The 9th Mississippi Infantry

pfcjking

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#21
"Encampment of Louisville Blues, Captain Bludworth, 1st Alabama Regiment, Near Light House, Pensacola, Florida, April 1861." Looks like the two guys seated are arm wrestling!

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http://collection.chrysler.org/emus...ate:flow=34f8f8fa-fe6b-45bb-9017-c29273e15a46
One of my ancestors was in the 1st Alabama Infantry. He's a but unknown to me, as I only discovered him a couple years back. His name was Wesley Taylor, I think. (I don't have my notes handy)
He surrendered 3 times during the war if I recall correctly. Island No. 10, Port Hudson, and then Bentonville. He was also AWOL a few times from what I saw on Fold3. According to cencus records I found, he apparently fathered a couple kids during the war at a time when most fellas were on duty somewhere. Thanks for posting these pics.
 

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AUG

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#22
One of my ancestors was in the 1st Alabama Infantry. He's a but unknown to me, as I only discovered him a couple years back. His name was Wesley Taylor, I think. (I don't have my notes handy)
He surrendered 3 times during the war if I recall correctly. Island No. 10, Port Hudson, and then Bentonville. He was also AWOL a few times from what I saw on Fold3. According to cencus records I found, he apparently fathered a couple kids during the war at a time when most fellas were on duty somewhere. Thanks for posting these pics.
There were a couple more of 1st Alabama Infantry posted here but the links have since went down. Though I did manage to find one of them again, also purportedly of the Louisville Blues. Make sure to click an zoom in. :wink:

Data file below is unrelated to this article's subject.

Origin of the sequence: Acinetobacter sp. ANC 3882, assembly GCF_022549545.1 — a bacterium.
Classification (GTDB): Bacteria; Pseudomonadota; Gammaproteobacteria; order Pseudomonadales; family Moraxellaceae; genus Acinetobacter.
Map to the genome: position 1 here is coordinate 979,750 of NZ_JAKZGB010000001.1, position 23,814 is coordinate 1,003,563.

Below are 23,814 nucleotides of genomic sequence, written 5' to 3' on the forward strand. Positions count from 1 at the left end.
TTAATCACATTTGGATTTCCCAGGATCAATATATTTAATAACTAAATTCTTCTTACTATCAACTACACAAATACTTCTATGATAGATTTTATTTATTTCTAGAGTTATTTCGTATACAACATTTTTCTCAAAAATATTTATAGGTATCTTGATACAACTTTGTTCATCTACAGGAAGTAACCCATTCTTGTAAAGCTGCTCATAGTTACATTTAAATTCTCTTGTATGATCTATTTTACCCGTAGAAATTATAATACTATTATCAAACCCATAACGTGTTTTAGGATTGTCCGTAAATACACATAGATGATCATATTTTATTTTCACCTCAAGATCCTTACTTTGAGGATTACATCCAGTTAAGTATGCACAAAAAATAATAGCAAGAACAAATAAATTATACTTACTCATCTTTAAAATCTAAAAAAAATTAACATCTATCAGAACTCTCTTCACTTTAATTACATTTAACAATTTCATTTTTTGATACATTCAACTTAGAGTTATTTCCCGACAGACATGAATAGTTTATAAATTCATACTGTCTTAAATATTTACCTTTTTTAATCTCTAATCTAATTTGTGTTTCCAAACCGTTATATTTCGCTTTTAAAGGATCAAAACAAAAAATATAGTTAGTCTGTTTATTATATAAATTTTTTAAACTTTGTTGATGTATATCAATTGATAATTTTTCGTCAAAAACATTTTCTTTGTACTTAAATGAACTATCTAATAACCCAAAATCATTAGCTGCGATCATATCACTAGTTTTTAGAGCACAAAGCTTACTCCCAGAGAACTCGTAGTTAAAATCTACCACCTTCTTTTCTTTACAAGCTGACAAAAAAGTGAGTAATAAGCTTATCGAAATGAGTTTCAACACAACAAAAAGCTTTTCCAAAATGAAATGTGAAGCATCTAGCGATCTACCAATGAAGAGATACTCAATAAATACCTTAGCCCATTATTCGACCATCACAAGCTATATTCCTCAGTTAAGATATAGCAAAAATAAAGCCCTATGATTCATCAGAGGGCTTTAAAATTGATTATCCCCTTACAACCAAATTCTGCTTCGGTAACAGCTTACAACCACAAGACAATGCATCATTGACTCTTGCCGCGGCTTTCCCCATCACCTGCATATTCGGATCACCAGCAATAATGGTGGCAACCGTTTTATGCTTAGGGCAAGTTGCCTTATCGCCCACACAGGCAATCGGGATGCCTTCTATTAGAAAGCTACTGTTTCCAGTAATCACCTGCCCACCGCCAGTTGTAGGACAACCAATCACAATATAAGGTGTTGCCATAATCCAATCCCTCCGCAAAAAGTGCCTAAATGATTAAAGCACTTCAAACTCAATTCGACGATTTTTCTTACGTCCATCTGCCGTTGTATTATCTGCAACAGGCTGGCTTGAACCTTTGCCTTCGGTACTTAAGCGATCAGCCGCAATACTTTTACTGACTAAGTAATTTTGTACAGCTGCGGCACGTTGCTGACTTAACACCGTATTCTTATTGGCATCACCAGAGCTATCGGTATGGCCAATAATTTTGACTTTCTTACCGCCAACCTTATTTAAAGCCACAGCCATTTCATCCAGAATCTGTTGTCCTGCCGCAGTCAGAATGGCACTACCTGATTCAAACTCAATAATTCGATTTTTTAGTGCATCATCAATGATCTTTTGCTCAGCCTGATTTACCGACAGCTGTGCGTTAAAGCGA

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pfcjking

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#23
I saw a photo of a soldier from the 1st Alabama Infantry a while back, and he was holding a M1819 Hall Breechloader. I thought that to be neato, as the gun has always interested me. I was very happy to know my ancestor served at Pensacola, since I camped at Fort Pickens every summer as a kid, and know Santa Rosa Island as well as Fort Barrancas like the back of my hand.
 

pfcjking

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#24
This early war picture of a giant regiment, probably yet to see the pestilence of camp life, reminds me to the old anecdote about the AoP veterans in their shattered remnants of brigades during the Overland Campaign, when they saw the Washington garrison regiments 1,200 strong, known as "the Heavies" because until now they had served in the safe and quiet heavy artillery units that manned the defenses of Washington. When these massive regiments, 1,200 to 1,800 strong, filed past the 150 man tatered & bloodied little regiments, the veterans would say "What division is this?"
confederate7.jpg
 

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AUG

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#25
This early war picture of a giant regiment, probably yet to see the pestilence of camp life, reminds me to the old anecdote about the AoP veterans in their shattered remnants of brigades during the Overland Campaign, when they saw the Washington garrison regiments 1,200 strong, known as "the Heavies" because until now they had served in the safe and quiet heavy artillery units that manned the defenses of Washington. When these massive regiments, 1,200 to 1,800 strong, filed past the 150 man tatered & bloodied little regiments, the veterans would say "What division is this?"
confederate7.jpg
Fallowed by the taunts of "paper collar" or "band box soldiers," "Abe's pets," etc. I believe some of the large Georgia regiments that joined the AoT at Dalton in early '64, who had spent most of the war garrisoned on the East coast until then, were greeted in a similar manner by the grizzled veterans of the AoT. If that is the 9th or 10th Mississippi then some of the men in that photo were probably among those veterans.... makes me wonder how many made it that far.
 

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pfcjking

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#27
Thanks for the bump on this thread. Hadn't seen many of these images before. Just when you think you've seen everything there is to be seen from 1861-65...boom some other great stuff always pops up.
None of us have seen it all. Individually, we know little. Collectively, we know everything. That is why we must continue to share and discuss.
 

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